‘2P or not 2P’

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‘2P or not 2P’ – that may be the question when deciding on a night out  5th December

Most of us are in the fortunate position of being able to take using the loo for granted when we are enjoying a night out. For a person with a physical disability, though, the availability of accessible toilets is often the deciding factor when deciding on a venue, whether over Christmas or anytime of the year.

And while many venues have accessible toilets, a new initiative by Dublin City Community Forum’s Disability Focus Group aims to improve things. Lord Mayor Oisín Quinn will launch their new leaflet ‘People with disabilities need 2P2’ at 2pm on Friday 6th December in the Training Rooms, Block 3, Floor 1, Civic Offices, Wood Quay, Dublin 8. The group, which is facilitated by Dublin City Council, will distribute leaflets to the business and hospitality sectors in the next few weeks.

“This leaflet outlines eight recommendations that the hospitality industry needs to consider when providing accessible toilets. These include the size of the toilets, the positioning of handrails, colour contrast and good housekeeping tips to keep areas clear. Having accessible toilets can make all the difference when people with disabilities, their families and friends  pick a venue to socialise in so there is a good business case for this”, says Lord Mayor Quinn.

The Disability Focus Group identified the need to produce the leaflet to highlight ‘best practice’ points for accessible toilets in Dublin city. It’s designed to raise awareness and provide guidance on designing and building accessible toilets to the highest standards. It was prepared in consultation with people who have disabilities and organisations including the Irish Wheelchair Association and The National Council for the Blind in Ireland.

“The Disability Focus Group has a quirky way of raising awareness about accessibility through its use of alternative media. This new cartoon style brochure highlights important issues in a humorous way and identifies eight Good Practice Points that when adhered to will ensure an accessible public toilet is properly designed and fit for purpose”, says Carmel McCarthy Dublin City Community Forum Co-ordinator.

For further information about the Dublin City Community Forum Disability Focus Group or to request a ‘2P2 Brochure’ please email community.forum@dublincity.ie or visit Community and Social Development Services Unit at www.dublincity.ie


For further information contact:

Dublin City Council Media Relations Office T. (01) 222 2170

https://twitter.com/DubCityCouncil         www.facebook.com/DublinCityCouncil

Carmel McCartney Dublin City Community Forum Co-ordinator on 01 222 3259 or email community.forum@dublincity.ie

Notes to the Editor

According to the Central Statistics Office a total of 595,335 persons, accounting for 13 per cent of the population, had a disability in April 2011. Of these 289,728 (48.7%) were male while 305,607 (51.3%) were female.

The eight good Practice Points for Accessible WCs

  • Recommended best practice size of an Accessible WC cubicle for independent use is 1800 x 2500mm with the door opening out or 1800 x 2800mm if the door opens in. When the door opens inwards it has to be located on a short wall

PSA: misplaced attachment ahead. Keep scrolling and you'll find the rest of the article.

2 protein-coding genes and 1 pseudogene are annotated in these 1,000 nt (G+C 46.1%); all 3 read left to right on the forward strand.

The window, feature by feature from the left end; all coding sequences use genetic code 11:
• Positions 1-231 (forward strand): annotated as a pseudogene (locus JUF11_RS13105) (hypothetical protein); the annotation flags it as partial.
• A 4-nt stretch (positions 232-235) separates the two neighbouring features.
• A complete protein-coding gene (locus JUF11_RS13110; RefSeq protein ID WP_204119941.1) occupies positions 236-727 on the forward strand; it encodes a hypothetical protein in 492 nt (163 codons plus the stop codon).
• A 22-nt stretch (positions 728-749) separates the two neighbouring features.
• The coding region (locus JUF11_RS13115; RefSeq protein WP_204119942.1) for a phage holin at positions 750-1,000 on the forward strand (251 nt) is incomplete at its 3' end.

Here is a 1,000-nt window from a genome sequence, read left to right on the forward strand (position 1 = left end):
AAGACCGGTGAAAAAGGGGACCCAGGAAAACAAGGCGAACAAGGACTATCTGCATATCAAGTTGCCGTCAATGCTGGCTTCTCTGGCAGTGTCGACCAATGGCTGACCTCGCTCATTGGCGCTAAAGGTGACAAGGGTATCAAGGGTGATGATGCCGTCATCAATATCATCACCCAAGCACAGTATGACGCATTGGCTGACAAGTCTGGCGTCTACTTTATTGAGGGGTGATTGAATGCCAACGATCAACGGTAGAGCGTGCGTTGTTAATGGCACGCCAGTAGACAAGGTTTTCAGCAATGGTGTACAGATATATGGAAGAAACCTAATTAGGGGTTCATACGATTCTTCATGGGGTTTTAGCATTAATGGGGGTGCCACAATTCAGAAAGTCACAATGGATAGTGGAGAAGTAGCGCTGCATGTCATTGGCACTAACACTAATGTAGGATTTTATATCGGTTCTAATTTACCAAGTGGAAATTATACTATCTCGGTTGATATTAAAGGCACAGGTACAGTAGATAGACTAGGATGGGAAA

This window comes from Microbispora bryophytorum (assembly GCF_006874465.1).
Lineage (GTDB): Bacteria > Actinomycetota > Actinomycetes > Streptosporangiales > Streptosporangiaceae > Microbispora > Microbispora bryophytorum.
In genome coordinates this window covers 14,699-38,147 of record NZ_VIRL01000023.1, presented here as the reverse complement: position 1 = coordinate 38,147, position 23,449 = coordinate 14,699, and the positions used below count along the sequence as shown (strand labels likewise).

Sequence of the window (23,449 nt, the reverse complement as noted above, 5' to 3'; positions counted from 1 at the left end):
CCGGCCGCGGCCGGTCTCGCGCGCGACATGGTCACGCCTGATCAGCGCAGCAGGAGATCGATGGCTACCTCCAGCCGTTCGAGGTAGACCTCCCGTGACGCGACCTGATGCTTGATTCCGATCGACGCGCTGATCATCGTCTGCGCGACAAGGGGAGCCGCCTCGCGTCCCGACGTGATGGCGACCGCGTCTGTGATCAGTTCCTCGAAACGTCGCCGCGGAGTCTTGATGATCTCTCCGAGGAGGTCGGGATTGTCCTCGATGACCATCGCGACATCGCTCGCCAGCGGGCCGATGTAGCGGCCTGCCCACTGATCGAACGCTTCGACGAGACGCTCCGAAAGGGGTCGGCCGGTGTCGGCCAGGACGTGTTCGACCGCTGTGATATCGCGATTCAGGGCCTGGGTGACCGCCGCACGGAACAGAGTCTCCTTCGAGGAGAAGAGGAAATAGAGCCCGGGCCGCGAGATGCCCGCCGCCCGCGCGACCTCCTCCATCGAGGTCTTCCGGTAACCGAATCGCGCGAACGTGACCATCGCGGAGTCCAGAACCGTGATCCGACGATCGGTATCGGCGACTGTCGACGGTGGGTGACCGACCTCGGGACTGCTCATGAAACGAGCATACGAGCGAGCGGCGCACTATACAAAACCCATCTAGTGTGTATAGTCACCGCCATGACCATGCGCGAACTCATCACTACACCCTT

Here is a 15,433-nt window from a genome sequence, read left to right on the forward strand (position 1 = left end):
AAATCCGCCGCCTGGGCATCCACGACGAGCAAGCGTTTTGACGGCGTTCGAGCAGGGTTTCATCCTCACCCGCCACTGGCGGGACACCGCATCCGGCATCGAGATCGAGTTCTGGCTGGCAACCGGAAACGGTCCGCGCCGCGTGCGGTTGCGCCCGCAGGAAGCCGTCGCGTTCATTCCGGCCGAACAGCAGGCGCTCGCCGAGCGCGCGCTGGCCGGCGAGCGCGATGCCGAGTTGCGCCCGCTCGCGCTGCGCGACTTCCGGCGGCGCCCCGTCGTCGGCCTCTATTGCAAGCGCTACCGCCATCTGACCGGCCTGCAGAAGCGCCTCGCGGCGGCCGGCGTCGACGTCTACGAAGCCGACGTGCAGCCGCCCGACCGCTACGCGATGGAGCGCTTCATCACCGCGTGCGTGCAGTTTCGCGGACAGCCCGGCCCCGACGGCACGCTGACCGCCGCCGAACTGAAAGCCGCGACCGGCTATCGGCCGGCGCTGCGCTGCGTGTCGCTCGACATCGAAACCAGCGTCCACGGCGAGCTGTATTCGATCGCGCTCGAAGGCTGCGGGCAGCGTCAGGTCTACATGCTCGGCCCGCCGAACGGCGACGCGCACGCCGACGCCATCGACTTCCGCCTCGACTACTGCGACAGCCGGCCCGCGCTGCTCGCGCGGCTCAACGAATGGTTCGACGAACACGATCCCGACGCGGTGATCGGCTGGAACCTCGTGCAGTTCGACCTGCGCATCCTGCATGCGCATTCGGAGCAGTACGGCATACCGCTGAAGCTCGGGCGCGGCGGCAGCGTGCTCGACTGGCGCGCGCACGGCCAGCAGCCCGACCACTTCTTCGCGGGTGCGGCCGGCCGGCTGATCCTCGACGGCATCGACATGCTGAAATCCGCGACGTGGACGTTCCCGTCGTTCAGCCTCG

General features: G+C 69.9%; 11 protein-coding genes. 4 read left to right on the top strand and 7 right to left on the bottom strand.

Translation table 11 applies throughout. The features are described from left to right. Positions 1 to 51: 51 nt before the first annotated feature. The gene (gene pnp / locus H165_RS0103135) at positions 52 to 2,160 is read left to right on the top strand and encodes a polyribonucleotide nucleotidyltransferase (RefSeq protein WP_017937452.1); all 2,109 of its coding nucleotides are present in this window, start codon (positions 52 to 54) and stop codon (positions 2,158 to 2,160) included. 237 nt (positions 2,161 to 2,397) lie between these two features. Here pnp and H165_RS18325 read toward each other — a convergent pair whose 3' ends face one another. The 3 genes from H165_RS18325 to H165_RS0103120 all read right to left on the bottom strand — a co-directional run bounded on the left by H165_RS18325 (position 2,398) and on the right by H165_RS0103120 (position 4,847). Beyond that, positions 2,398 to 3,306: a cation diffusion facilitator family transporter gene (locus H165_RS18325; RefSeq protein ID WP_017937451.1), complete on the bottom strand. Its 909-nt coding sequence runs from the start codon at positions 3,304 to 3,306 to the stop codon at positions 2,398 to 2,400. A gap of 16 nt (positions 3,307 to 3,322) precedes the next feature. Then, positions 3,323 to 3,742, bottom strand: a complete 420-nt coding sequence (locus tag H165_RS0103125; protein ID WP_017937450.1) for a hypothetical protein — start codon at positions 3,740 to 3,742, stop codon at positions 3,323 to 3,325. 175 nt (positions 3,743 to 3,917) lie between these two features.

• Keep the transfer space between the opposite wall and the WC bowl clear – this is not a storage location for bins
  • Height of WC bowl to be between 460-480mm
  • Grab rails to be located as indicated on Irish Wheelchair Association Best Practice Access Guidelines www.iwa.ie
  • Manage the WC cubicle – keep clean, no bins in transfer space, no storage of equipment within the accessible WC
  • Colour contrasting between walls and toilet, sink, handrails and other fittings is useful for people who have a visual impairment
  • Keep the WC unlocked
  • Keep baby changing facilities in another location – best not in the accessible WC cubicle

A Voice for Community & Voluntary Groups in Dublin City

The Dublin City Community Forum is a non-political platform for community and voluntary organisations to exchange information share experience and work collectively to voice common issues and concerns relating to the economic, social and cultural development of Dublin City.

Membership is open to all community and voluntary groups based in Dublin City working on a voluntary, co-operative or not-for-profit basis. Groups represent residents, youth, integration, childcare, disabled, environment, sports, recreation, arts, heritage, community media and older people.

Dublin City Community Forum established a number of thematic groups, which focus on areas of particular interest to our members. The Focus Groups act as sub-committees of the Dublin City Community Forum and meet around citywide issues as opposed to local issues. Members can choose to join or set up a particular Focus Group covering their area of interest.

Disability Focus Group: Main objectives

  • To raise awareness of disability related issues and concerns within Dublin City.
  • To promote the development of policies, strategies and ways of working that show best practice in the inclusion of the requirement of all people, including disabled people, in the work of statutory, community and voluntary organisations within Dublin City.
  • To develop and maintain membership of the Disability Focus Group.
  • To promote consultation with, and involvement of, people with disabilities in the roll out of the Development Strategy for Dublin City.